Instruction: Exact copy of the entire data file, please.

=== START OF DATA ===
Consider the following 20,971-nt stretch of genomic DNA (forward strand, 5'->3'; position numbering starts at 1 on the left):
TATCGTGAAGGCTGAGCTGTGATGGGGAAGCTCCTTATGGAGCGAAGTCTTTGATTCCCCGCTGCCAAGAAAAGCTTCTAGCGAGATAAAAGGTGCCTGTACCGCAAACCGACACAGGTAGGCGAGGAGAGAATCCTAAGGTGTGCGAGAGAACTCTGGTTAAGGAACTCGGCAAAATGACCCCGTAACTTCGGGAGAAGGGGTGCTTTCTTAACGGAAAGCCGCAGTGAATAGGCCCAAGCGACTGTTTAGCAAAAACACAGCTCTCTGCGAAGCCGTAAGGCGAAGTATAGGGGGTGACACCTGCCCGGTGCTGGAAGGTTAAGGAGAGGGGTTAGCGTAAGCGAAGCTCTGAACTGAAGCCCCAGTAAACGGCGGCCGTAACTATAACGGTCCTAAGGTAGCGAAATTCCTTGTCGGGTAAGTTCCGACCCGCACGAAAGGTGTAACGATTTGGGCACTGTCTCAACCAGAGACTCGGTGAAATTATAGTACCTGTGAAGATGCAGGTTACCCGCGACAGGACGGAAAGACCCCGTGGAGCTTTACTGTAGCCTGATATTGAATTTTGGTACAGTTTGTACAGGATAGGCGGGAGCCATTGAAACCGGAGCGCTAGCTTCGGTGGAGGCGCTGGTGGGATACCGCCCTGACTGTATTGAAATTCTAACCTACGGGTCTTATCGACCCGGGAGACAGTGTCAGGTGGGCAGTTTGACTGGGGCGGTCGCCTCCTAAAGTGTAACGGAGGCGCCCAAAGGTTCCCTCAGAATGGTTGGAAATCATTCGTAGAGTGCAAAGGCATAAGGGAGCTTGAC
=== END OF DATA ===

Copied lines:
Consider the following 20,971-nt stretch of genomic DNA (forward strand, 5'->3'; position numbering starts at 1 on the left):
TATCGTGAAGGCTGAGCTGTGATGGGGAAGCTCCTTATGGAGCGAAGTCTTTGATTCCCCGCTGCCAAGAAAAGCTTCTAGCGAGATAAAAGGTGCCTGTACCGCAAACCGACACAGGTAGGCGAGGAGAGAATCCTAAGGTGTGCGAGAGAACTCTGGTTAAGGAACTCGGCAAAATGACCCCGTAACTTCGGGAGAAGGGGTGCTTTCTTAACGGAAAGCCGCAGTGAATAGGCCCAAGCGACTGTTTAGCAAAAACACAGCTCTCTGCGAAGCCGTAAGGCGAAGTATAGGGGGTGACACCTGCCCGGTGCTGGAAGGTTAAGGAGAGGGGTTAGCGTAAGCGAAGCTCTGAACTGAAGCCCCAGTAAACGGCGGCCGTAACTATAACGGTCCTAAGGTAGCGAAATTCCTTGTCGGGTAAGTTCCGACCCGCACGAAAGGTGTAACGATTTGGGCACTGTCTCAACCAGAGACTCGGTGAAATTATAGTACCTGTGAAGATGCAGGTTACCCGCGACAGGACGGAAAGACCCCGTGGAGCTTTACTGTAGCCTGATATTGAATTTTGGTACAGTTTGTACAGGATAGGCGGGAGCCATTGAAACCGGAGCGCTAGCTTCGGTGGAGGCGCTGGTGGGATACCGCCCTGACTGTATTGAAATTCTAACCTACGGGTCTTATCGACCCGGGAGACAGTGTCAGGTGGGCAGTTTGACTGGGGCGGTCGCCTCCTAAAGTGTAACGGAGGCGCCCAAAGGTTCCCTCAGAATGGTTGGAAATCATTCGTAGAGTGCAAAGGCATAAGGGAGCTTGAC